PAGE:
In the great Nirvana teachings of the Buddha, enlightenment is clearly described. What is central to this enlightenment is one’s Buddha Nature, in other words, one’s true self. Another way of expressing it is the aspiration to become enlightened, which is often described by Buddhists as a seed, which with practice and devotion, will eventually ripen. Buddha Nature is in some ways a mystical phenomenon the Buddha had never mentioned in any of his previous teachings. He had clearly reserved it for this final moment as his parting gift. This is highly significant if we consider that among the enormous gathering of well-wishers present were highly trained and revered monks who had already attained enlightenment under the Buddha’s supervision. Naturally, they were perplexed by this revelation and found it difficult to correctly perceive their hidden Buddha Nature. The Buddha recognized that they had become arrogant and complacent.
To discover one’s hidden Buddha nature needs spiritual training and a spiritual master, so it is not possible for me to comment on this aspect of it here. In Esoteric Buddhism, the transmission of teachings from Master to Pupil is the central core, so it is not appropriate to try to render it in words in public. But the notion of Buddha Nature is I believe universally inspiring in this age of competition and cut-throat attitudes, when power-mongering is at its zenith across the globe. It can help us to re-connect with the Universe and humanity, to find confidence if we have lost it, and to shed the dry skin of arrogance if we have acquired it. I will try to express my image of it and how it figures in my daily life. But first, there’s a very famous story, which will speak to the unconscious mind as only story can.
‘Once there was a man – father, son and husband – who could no longer support his family due to loss of work. He had no choice but to go elsewhere to work, so he packed his belongings and left home causing his family great sorrow. He arrived in a new land, quite quickly found work and was soon able to send money home. He developed more and more trust with his employers, and eventually they gave him more responsibility, a house to live in, and opportunities to become wealthy. He enjoyed this new status and became wealthy providing for his family amply. But then he became arrogant, and one day made a mistake which caused his employers to lose all trust in him. His status vanished and he frittered his wealth away on drinking and gambling to find comfort. Finally, he was destitute having only the clothes on his back and no prospects, as he had lost all respect. He suffered, starving and sleeping rough, desperately searching for food and work, but not able to find any. In the end, he was forced to return home to his family, sick and weak.
One day, as he was recovering, his mother asked him what had happened, and he told her that he had lost everything through no fault of his own, and so had eventually given up searching. She smiled and went to bring his ragged cloak, which he had no idea of the significance of. Her fingers searched in the lining of the garment until they found some familiar stitches, which she quickly and carefully tore open, and there from the secret pocket, she brought out a tiny perfect diamond. He was so amazed that self-piteous tears welled-up and he sobbed. His mother said, “ My son, what you were searching for so desperately was close to you all along. You looked everywhere except inside your own heart. You need only that to live a contented and satisfied life, so look no further.” His mother has provided for him all along.’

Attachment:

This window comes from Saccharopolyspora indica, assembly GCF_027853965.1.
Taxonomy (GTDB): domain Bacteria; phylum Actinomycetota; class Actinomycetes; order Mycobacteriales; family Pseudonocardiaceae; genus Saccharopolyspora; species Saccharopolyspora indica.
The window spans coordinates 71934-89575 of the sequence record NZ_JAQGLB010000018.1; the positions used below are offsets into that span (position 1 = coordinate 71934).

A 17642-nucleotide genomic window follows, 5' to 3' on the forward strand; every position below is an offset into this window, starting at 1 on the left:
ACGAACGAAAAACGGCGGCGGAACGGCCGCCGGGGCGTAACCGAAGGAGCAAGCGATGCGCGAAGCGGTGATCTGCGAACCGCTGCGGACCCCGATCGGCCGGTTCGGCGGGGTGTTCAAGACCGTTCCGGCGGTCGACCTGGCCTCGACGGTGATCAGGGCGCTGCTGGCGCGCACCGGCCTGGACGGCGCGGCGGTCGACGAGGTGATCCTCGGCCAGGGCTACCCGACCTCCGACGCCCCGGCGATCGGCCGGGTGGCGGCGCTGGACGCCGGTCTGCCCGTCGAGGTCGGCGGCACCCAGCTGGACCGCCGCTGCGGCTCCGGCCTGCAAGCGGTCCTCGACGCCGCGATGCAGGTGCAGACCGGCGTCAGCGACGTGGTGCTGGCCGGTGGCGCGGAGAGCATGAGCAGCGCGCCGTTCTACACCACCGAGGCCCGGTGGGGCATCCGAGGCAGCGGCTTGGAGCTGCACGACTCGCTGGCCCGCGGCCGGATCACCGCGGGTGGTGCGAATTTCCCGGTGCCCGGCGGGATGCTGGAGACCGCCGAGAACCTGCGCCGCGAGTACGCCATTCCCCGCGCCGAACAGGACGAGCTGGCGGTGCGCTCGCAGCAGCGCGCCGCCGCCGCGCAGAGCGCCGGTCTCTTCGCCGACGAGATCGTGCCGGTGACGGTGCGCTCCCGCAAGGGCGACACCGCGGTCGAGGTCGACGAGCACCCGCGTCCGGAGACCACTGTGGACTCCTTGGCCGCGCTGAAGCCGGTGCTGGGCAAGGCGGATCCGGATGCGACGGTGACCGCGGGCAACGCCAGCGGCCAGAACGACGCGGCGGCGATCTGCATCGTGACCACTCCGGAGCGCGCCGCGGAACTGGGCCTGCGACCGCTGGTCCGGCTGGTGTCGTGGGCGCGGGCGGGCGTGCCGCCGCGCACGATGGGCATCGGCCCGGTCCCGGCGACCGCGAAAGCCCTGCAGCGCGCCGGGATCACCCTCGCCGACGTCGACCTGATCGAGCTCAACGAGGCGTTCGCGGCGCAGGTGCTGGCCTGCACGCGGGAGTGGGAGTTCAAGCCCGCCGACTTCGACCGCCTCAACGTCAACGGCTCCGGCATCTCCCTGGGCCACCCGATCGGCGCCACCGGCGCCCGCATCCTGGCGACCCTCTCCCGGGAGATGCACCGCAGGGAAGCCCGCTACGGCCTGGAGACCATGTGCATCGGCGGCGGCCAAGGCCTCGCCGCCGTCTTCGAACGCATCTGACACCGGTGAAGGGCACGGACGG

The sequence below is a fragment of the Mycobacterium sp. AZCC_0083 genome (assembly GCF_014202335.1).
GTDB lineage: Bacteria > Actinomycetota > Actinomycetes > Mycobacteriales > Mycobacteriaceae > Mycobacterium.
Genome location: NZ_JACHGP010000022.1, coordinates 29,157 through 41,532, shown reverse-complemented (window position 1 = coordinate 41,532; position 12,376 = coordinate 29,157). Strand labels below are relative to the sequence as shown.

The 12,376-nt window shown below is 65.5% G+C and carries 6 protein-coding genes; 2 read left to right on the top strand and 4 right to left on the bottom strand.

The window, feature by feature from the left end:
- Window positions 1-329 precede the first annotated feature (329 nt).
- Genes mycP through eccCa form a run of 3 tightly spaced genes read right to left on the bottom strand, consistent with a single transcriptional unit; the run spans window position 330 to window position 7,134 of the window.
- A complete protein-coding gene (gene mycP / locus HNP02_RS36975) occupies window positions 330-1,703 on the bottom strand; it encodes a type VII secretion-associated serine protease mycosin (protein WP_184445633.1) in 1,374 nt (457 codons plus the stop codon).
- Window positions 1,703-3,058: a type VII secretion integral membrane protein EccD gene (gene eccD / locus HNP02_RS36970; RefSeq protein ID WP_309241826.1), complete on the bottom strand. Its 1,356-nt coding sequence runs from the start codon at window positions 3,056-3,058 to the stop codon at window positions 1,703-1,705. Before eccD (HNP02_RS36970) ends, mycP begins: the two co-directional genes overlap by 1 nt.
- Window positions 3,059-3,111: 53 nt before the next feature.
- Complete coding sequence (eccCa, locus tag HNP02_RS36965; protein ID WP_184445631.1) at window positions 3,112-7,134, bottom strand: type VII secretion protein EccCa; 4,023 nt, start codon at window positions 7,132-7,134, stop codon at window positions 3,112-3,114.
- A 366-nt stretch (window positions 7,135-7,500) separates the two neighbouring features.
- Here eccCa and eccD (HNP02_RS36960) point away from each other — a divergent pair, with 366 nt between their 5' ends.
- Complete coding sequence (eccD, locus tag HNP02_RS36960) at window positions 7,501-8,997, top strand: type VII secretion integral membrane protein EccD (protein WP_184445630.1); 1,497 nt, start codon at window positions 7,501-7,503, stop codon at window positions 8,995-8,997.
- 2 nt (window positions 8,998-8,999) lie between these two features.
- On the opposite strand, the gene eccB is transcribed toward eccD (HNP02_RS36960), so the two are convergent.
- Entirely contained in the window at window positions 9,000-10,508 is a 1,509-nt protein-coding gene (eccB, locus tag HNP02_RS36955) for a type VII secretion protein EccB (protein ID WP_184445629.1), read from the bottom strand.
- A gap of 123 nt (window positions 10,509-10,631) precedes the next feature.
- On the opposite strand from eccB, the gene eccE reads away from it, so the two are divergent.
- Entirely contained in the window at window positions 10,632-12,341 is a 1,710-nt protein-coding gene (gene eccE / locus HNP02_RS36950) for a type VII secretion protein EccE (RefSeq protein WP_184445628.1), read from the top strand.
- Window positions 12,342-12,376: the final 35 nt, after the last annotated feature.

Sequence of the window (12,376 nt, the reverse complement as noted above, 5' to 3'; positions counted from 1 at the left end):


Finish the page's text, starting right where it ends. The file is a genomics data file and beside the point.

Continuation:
This story has a very happy ending and teaches us that in our human lives, we have a tendency to look outside ourselves for what we need or desire, somehow either trying to be proactive in engineering happiness, or waiting for it to fall into our laps. But, like the jewel sewn into the man’s cloak, happiness is within us all along. It is hidden, submerged, or covered over with our ignorance and misguided way of living. Each spirit or soul made flesh in the universe is endowed with goodness and purity at birth, our jewel of pure love, our true nature, but it becomes contaminated by our ignorance, our false ideas of self, our self-enforced separation.
In my view, there are two aspects or stages to locating or uncovering one’s Buddha Nature: Firstly, it is our human potential, and if polished, like a tarnished gem, it will shine gloriously allowing all our unique talents and dreams to be manifested; and secondly, when it shines it will serve as a beacon for others who are stranded in spiritual darkness, enabling them to see the way to realizing their own potential, to locate their own gem sewn into their clothing. So, if we can accept that each human is different from the next, in appearance and in temperament, in terms of DNA and Karma, and accordingly has a unique mission in human life which no-one else can bring to fruition, then we can understand the importance of locating our own inner jewel and making it shine. This second stage is altruistic in that we shine for others so that the entire human family can find happiness and fulfillment in the bright light of our united future.